When you’re filing your FAFSA®, you’re going to come across a section that asks if you’d like to register for Selective Service. The Selective Service System wants you to know that the requirement to register for the draft did not go away with the end of the Vietnam War. Under the law, virtually all male U.S. citizens, and male aliens living in the U.S., who are ages 18 through 25, are required to register with Selective Service. You’re bound to hesitate — what exactly does that mean? Are you required to? What does it mean for your financial aid eligibility if you say no?
Male students who fail to register with Selective Service before turning age 26 are ineligible for Federal student loan and grant programs, including Pell Grants, Federal Work Study, and Stafford Loans. Several states have also made Selective Service registration a prerequisite for state financial aid and for matriculation at public colleges and universities. Unfortunately, men who fall into the following categories must register for the draft; it’s the law.
Male US citizens (regardless of where they live) and male permanent resident aliens living in the US who were born after December 31, 1959 are required to register with Selective Service on or after their 18th birthday. Male non-citizens (including illegal aliens, legal permanent residents, seasonal agricultural workers, and refugees) who take up residency in the US before their 26th birthday are also required to register. Disabled men who can move about independently in public with or without assistance must register with Selective Service, even if their disability would disqualify them from military service. Trans women (U.S. citizens or immigrants who are born male and have a gender change) are required to register. Conscientious objectors are required to register. If a draft is instituted, they will have an opportunity to file a claim for exemption based on their religious or moral objections, but they must nevertheless register with Selective Service.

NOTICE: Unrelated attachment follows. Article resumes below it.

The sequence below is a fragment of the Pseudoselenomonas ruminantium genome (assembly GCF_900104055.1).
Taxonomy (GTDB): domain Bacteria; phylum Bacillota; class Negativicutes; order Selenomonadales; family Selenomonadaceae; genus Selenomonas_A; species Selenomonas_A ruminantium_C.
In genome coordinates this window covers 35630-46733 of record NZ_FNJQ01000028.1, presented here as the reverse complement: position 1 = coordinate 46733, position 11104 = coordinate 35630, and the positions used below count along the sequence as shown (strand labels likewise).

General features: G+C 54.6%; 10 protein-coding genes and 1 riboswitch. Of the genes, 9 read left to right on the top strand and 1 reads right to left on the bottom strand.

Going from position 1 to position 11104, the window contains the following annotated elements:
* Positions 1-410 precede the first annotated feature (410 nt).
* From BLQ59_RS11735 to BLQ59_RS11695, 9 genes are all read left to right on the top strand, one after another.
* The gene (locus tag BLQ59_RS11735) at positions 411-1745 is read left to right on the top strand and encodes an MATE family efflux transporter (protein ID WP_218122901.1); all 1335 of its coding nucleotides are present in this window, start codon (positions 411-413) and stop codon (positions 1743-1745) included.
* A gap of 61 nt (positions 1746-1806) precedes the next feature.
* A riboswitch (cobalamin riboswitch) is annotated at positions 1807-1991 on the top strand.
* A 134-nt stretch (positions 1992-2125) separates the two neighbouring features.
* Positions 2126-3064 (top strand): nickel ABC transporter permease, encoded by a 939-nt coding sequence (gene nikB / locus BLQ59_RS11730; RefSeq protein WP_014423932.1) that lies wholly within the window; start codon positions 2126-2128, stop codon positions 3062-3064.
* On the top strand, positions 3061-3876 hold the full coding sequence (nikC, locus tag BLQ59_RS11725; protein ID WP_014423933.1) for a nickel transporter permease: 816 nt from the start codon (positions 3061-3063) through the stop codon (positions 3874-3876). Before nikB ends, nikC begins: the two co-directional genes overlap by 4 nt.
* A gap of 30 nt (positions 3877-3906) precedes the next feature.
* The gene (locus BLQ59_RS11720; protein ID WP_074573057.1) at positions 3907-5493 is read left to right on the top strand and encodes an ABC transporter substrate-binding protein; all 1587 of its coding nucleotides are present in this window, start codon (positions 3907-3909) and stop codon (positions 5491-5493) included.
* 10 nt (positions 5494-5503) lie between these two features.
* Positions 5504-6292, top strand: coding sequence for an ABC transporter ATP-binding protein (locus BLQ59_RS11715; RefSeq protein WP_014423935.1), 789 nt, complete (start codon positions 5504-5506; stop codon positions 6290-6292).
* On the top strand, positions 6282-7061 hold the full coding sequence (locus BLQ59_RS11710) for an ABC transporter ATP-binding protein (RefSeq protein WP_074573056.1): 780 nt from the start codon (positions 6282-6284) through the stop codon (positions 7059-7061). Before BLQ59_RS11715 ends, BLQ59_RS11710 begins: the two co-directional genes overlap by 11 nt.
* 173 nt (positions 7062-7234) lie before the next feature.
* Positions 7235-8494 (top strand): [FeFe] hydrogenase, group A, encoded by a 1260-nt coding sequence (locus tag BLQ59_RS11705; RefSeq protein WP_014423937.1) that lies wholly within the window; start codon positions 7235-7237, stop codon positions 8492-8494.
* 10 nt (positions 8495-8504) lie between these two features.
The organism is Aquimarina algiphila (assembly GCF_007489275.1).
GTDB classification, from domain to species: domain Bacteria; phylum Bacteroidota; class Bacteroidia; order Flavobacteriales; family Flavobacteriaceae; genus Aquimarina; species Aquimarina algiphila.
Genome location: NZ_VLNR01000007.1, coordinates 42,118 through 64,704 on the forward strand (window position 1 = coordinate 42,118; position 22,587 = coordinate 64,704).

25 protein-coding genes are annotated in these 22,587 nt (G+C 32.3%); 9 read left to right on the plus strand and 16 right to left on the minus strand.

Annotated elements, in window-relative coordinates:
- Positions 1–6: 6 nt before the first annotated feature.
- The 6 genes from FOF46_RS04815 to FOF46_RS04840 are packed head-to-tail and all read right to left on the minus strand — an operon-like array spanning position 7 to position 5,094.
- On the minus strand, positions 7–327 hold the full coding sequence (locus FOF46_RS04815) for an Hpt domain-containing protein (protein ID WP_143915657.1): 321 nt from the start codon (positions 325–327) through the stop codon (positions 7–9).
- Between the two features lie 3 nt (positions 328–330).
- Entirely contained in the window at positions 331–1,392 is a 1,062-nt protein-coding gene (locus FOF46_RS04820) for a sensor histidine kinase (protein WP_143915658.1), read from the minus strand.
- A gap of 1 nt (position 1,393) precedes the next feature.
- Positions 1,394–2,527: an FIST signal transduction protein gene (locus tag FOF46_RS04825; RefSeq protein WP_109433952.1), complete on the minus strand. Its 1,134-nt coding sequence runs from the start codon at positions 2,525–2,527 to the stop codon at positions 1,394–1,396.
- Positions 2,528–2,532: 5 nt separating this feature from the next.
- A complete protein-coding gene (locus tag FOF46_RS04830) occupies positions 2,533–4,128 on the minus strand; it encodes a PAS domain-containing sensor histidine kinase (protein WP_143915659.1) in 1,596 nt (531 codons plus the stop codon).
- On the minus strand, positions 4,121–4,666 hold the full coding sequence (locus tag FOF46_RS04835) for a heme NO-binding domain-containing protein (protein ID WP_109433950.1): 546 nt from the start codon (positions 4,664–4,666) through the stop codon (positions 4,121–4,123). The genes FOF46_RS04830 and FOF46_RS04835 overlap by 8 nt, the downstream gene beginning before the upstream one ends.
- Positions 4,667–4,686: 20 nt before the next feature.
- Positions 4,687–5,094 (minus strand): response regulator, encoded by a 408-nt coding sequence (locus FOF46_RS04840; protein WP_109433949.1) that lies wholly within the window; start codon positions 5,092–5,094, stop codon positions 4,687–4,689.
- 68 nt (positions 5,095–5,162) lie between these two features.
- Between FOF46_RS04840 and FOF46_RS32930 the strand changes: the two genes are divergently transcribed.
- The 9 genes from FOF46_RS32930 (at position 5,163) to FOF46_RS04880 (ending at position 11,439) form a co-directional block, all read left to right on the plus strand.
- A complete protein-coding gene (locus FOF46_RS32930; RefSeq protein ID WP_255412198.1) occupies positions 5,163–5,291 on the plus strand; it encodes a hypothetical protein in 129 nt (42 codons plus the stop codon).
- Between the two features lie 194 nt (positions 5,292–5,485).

Even if you disagree with the requirement, you should register. The likelihood of the draft being reinstated is small, and failure to register can have a serious negative impact on your financial aid, as well as your ability to obtain a driver’s license, pursue an education, or obtain employment. So when you’re filing your FAFSA® with Frank, if you’re a male living and residing in the United States, just go ahead and click “yes.”